The prospects for new onshore wind and PV projects look sombre, with no mention of further CfD rounds. In addition, the Renewables Obligation is now effectively closed to new projects using these technologies, after the Energy Act finally became law on 12 May. As a result of these changes and reduced support under the feed-in tariff, there will be limited capacity additions for PV and onshore wind, at least over the next few years.
With regard to the feed-in tariff, the government has now turned attention to anaerobic digestion (AD) and micro-scale combined heat-and-power (microchip) projects. The aim of the consultation published on 26 May is to bring these technologies into line with the changes to support implemented last year. AD has been a victim of its own success, according to the consultation published on 26 May: by March 2016, some 250 installations had been deployed, amounting to 177MW. This compares with the government’s forecast in 2010 of 100 installations (160MW) by the end of the decade.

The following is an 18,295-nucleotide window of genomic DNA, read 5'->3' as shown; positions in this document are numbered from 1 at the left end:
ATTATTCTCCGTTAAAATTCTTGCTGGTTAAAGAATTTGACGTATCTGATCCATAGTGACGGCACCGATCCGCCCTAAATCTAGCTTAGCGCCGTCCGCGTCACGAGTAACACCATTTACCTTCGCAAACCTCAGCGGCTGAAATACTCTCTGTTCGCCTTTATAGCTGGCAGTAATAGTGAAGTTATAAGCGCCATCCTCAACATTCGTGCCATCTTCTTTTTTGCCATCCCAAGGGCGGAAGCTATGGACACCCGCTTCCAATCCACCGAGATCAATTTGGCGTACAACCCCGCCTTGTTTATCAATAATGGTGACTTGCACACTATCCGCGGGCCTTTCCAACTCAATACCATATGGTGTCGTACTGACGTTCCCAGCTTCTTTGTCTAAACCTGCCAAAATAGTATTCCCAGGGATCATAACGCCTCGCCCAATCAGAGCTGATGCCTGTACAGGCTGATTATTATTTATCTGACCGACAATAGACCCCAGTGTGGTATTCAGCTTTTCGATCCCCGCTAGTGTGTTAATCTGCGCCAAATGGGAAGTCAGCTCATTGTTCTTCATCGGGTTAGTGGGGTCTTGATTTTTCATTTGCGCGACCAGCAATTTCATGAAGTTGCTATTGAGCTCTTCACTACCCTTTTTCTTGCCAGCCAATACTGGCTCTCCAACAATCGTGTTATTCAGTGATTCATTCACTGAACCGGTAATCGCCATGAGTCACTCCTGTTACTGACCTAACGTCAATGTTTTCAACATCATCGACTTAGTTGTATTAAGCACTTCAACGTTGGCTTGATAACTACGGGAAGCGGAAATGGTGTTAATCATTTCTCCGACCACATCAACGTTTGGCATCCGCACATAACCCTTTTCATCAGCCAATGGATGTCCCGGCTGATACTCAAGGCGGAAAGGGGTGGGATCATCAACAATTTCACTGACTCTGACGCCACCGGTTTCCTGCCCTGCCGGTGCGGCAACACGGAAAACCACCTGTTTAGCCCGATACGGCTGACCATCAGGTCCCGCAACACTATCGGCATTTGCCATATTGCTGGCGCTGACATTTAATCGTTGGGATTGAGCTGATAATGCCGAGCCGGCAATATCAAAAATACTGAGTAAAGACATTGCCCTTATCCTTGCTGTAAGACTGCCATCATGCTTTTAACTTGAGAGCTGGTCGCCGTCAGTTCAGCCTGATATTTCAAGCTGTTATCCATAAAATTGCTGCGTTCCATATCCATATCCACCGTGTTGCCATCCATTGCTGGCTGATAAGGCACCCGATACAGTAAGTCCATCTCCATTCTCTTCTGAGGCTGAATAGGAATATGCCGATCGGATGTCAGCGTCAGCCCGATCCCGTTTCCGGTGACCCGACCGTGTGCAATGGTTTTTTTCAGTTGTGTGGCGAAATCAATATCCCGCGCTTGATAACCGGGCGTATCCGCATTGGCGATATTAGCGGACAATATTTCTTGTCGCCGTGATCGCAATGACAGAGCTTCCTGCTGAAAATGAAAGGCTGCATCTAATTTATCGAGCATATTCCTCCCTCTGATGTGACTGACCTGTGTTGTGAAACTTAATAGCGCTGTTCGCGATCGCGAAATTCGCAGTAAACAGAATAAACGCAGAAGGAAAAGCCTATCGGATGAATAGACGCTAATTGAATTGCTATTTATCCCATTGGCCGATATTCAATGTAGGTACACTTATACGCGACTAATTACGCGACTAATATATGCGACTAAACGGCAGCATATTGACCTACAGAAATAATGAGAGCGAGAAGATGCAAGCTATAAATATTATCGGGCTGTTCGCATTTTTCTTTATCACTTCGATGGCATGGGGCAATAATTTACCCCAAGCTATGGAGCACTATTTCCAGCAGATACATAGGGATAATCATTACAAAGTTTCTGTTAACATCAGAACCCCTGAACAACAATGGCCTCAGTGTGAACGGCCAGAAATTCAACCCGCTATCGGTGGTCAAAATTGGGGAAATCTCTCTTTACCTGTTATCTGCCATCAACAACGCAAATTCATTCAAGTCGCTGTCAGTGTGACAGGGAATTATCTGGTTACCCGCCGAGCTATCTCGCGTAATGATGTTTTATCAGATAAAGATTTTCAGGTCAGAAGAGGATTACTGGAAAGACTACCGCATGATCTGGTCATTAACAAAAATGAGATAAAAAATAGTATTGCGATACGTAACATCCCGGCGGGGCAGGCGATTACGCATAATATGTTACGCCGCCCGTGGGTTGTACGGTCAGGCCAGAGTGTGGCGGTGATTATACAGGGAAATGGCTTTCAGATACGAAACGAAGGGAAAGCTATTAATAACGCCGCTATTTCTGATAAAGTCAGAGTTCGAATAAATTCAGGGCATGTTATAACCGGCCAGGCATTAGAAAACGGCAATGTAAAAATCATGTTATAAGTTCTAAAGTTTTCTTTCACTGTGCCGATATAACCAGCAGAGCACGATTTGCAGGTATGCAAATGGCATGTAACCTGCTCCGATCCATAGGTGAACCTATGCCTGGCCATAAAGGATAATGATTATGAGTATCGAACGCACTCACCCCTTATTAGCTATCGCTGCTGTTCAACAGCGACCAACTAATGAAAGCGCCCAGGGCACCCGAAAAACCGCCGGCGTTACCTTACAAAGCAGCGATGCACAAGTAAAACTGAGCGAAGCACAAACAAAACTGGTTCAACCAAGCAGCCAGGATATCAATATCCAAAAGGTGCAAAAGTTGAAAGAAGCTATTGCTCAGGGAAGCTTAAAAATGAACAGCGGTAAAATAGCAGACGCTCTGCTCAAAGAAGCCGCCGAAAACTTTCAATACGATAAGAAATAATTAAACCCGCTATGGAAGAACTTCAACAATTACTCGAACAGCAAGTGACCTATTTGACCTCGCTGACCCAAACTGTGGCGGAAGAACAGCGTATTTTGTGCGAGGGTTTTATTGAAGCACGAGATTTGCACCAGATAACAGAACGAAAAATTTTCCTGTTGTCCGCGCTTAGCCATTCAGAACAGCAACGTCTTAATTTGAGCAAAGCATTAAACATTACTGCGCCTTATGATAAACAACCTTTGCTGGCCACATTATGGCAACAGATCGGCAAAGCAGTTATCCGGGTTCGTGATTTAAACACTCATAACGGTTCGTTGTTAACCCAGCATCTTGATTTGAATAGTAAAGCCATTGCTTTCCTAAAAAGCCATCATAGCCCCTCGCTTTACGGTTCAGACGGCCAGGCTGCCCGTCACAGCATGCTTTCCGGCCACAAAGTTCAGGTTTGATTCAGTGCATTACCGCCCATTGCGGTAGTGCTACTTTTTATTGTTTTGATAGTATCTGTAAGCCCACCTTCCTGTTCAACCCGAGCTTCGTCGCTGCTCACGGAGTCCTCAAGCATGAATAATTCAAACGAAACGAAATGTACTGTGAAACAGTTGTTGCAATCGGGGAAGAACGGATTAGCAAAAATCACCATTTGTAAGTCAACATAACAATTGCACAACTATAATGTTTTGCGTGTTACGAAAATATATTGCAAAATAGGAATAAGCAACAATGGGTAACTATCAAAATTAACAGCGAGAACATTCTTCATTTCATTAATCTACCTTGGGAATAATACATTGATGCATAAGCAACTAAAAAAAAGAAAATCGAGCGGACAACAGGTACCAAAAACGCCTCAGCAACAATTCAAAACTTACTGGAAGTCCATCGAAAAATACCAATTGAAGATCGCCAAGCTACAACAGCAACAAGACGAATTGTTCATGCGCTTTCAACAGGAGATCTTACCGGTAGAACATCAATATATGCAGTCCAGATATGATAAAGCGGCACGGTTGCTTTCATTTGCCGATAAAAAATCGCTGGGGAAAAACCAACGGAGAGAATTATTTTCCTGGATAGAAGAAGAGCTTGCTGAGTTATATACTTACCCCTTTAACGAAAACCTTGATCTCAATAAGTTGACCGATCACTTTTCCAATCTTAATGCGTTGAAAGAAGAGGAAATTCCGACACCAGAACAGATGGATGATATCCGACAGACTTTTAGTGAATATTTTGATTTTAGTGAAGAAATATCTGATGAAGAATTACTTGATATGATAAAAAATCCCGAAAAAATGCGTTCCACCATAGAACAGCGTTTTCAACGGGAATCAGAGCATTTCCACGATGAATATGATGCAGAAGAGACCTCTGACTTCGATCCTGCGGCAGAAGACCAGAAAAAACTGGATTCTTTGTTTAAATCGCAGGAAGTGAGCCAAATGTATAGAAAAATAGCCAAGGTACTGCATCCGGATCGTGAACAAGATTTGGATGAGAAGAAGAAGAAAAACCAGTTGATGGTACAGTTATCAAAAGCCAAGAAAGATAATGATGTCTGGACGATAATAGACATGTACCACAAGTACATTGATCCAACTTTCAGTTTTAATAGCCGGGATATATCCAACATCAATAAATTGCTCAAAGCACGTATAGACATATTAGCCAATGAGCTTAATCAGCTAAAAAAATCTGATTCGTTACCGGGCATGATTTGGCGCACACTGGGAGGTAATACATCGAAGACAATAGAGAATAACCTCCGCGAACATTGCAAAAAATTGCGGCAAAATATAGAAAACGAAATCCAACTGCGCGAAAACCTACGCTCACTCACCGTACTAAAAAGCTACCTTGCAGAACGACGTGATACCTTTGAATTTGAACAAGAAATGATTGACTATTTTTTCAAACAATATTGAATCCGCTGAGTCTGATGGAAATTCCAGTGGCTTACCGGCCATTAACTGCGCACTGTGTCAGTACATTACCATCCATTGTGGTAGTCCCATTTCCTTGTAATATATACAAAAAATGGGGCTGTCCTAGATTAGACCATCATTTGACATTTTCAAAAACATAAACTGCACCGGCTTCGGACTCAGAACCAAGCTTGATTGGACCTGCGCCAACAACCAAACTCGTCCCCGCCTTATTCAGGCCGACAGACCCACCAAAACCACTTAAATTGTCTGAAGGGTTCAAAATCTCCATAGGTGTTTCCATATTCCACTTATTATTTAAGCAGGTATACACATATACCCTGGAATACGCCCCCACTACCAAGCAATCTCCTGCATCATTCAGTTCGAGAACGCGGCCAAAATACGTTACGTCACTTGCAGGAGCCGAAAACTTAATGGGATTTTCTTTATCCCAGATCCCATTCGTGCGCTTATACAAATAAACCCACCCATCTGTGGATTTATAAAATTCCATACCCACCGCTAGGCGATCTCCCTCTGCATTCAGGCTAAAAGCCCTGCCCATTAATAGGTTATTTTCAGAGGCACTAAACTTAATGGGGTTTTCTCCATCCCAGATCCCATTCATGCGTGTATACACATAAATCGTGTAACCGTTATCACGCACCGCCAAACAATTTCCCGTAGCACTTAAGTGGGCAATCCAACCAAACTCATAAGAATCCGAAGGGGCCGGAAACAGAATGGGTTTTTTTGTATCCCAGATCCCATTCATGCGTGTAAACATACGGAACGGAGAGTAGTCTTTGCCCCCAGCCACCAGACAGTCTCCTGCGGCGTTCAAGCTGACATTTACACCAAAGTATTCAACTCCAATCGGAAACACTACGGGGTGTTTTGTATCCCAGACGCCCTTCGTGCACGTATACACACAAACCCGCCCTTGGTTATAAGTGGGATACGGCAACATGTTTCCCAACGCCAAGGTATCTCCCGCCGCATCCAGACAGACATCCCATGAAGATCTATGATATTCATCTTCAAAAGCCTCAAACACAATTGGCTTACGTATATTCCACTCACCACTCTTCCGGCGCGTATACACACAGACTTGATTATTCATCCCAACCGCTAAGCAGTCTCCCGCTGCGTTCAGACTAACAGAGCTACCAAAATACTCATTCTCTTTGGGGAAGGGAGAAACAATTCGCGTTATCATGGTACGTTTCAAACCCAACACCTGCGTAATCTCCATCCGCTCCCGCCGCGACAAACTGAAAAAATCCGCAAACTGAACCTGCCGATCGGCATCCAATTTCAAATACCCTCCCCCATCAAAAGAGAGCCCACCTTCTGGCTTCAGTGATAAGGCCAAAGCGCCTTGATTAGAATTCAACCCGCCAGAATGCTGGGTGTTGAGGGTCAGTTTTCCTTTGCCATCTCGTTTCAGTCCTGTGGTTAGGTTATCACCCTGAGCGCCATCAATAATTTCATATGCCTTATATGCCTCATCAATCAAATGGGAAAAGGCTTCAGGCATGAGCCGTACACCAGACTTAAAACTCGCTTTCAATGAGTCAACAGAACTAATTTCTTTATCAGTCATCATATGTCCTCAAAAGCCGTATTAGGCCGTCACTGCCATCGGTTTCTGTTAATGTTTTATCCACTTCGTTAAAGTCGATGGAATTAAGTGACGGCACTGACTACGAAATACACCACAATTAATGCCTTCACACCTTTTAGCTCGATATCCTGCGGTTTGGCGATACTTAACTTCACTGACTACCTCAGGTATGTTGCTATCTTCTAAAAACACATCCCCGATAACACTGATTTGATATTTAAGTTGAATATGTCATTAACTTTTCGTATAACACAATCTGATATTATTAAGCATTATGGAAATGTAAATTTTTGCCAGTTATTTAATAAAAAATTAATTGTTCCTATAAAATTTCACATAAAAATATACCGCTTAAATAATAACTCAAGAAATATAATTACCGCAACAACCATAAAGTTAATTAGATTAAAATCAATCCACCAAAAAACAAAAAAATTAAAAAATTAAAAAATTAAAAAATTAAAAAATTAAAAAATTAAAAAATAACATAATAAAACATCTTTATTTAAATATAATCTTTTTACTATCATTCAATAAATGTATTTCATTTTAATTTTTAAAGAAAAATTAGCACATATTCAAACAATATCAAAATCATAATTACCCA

The biomass CHP sector was surprised by amendments to the Renewable Heat Incentive submitted to Parliament on 11 July, which came into force on 1 August. In essence, the changes reduce the support available for biomass combined heat & power plants that use less than 20% of their fuel for electricity production (and the rest for heat). In particular, if they fall below the 20% threshold, they can now only claim the higher tariff for a share of the heat produced. The sector has complained that there was no consultation and the amendments put over GBP 140m worth of investment at risk, according to the Renewable Energy Association.